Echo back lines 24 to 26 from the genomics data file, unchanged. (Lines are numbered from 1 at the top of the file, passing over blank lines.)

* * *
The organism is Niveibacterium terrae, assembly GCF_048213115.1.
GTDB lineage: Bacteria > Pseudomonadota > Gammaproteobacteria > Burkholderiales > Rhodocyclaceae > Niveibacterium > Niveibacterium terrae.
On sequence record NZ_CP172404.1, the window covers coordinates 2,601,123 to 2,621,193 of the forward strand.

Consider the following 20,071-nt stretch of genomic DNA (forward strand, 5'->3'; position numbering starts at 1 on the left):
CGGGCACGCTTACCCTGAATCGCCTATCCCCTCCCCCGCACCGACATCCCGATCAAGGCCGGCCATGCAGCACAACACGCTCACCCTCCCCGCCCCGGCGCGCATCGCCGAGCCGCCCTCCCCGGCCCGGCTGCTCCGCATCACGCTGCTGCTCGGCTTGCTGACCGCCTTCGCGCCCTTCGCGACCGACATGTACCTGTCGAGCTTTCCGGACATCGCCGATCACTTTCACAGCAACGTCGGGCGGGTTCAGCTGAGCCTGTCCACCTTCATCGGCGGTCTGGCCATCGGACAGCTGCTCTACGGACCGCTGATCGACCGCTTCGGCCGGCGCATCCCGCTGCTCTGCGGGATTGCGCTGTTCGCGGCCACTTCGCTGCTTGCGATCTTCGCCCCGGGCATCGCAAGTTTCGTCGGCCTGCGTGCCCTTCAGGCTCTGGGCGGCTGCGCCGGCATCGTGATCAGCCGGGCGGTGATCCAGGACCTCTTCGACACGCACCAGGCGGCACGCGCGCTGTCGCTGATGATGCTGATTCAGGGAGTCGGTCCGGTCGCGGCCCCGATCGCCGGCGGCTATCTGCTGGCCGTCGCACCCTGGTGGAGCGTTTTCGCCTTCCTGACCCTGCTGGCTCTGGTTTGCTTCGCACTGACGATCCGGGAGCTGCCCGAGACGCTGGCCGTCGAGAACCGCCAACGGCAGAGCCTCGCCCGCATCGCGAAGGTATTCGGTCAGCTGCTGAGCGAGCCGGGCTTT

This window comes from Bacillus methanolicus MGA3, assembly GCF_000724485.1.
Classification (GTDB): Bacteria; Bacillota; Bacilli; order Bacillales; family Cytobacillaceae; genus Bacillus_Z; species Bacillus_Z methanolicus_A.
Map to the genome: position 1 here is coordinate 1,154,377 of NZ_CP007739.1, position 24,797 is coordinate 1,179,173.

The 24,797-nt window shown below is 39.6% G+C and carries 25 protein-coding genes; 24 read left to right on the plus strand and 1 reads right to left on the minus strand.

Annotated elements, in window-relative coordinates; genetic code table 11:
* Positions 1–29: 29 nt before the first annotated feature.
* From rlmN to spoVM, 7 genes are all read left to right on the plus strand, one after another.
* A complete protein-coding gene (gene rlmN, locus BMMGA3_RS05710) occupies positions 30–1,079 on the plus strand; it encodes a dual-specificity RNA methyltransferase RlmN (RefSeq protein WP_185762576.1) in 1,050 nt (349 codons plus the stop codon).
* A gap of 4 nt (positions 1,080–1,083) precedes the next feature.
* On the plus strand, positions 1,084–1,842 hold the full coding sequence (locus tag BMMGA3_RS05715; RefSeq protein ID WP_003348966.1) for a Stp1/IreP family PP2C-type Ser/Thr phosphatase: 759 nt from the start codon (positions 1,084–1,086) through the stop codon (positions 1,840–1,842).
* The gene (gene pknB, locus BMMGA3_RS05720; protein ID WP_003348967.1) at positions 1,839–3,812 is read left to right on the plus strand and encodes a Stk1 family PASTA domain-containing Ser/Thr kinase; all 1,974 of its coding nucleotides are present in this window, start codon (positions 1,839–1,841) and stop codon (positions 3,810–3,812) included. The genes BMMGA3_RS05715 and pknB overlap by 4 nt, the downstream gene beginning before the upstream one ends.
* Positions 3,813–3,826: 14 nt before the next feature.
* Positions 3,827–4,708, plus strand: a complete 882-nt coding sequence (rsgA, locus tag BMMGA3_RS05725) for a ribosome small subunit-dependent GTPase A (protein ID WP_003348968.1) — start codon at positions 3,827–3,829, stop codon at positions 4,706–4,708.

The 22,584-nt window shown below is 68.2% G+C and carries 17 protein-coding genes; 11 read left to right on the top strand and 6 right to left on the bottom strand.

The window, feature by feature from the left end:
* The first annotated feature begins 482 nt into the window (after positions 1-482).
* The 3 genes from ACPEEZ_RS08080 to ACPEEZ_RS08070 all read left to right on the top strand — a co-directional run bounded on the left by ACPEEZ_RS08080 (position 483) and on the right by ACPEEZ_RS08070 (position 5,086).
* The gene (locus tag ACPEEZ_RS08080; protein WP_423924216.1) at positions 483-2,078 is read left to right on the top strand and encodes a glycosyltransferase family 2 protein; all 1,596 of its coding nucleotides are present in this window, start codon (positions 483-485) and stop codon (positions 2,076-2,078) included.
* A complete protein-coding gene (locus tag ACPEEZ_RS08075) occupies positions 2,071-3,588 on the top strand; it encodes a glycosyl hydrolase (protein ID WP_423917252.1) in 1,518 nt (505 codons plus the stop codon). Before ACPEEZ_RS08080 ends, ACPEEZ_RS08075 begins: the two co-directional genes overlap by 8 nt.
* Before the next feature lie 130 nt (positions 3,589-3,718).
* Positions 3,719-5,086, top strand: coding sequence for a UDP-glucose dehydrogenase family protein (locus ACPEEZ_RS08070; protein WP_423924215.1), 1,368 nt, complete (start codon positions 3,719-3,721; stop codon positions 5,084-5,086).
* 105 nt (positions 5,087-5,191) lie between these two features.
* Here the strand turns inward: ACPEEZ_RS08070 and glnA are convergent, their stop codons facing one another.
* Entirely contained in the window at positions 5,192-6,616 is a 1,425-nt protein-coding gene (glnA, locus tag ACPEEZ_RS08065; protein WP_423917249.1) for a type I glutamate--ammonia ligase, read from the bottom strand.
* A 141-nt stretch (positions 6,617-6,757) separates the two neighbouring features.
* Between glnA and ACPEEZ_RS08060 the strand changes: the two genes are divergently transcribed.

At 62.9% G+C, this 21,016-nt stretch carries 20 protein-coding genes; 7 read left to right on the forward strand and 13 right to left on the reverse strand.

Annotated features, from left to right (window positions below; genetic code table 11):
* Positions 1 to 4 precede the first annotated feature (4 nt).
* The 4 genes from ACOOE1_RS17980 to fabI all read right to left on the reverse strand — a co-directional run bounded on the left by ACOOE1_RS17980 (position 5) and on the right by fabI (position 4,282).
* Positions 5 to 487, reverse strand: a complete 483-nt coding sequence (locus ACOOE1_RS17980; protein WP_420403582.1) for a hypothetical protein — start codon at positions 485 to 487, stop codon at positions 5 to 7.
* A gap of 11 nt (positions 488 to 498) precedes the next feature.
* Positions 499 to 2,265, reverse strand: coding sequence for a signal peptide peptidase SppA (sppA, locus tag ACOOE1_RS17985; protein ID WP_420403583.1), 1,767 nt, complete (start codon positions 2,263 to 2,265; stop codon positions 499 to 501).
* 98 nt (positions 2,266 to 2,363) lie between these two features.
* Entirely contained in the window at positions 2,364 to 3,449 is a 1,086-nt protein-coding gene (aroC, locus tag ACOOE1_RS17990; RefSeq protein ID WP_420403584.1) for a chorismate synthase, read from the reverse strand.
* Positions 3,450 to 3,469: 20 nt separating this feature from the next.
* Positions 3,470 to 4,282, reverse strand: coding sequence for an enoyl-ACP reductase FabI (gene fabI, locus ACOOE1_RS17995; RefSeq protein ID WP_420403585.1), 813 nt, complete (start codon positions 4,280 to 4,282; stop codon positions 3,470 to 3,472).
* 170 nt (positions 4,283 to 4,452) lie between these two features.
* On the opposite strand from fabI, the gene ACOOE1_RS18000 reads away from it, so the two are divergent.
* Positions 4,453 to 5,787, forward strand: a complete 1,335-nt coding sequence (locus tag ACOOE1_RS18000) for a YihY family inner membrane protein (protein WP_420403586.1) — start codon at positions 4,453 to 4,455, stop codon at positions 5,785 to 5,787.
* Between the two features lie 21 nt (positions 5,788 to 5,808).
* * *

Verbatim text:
* A complete protein-coding gene (locus tag ACPEEZ_RS08075) occupies positions 2,071-3,588 on the top strand; it encodes a glycosyl hydrolase (protein ID WP_423917252.1) in 1,518 nt (505 codons plus the stop codon). Before ACPEEZ_RS08080 ends, ACPEEZ_RS08075 begins: the two co-directional genes overlap by 8 nt.
* Before the next feature lie 130 nt (positions 3,589-3,718).
* Positions 3,719-5,086, top strand: coding sequence for a UDP-glucose dehydrogenase family protein (locus ACPEEZ_RS08070; protein WP_423924215.1), 1,368 nt, complete (start codon positions 3,719-3,721; stop codon positions 5,084-5,086).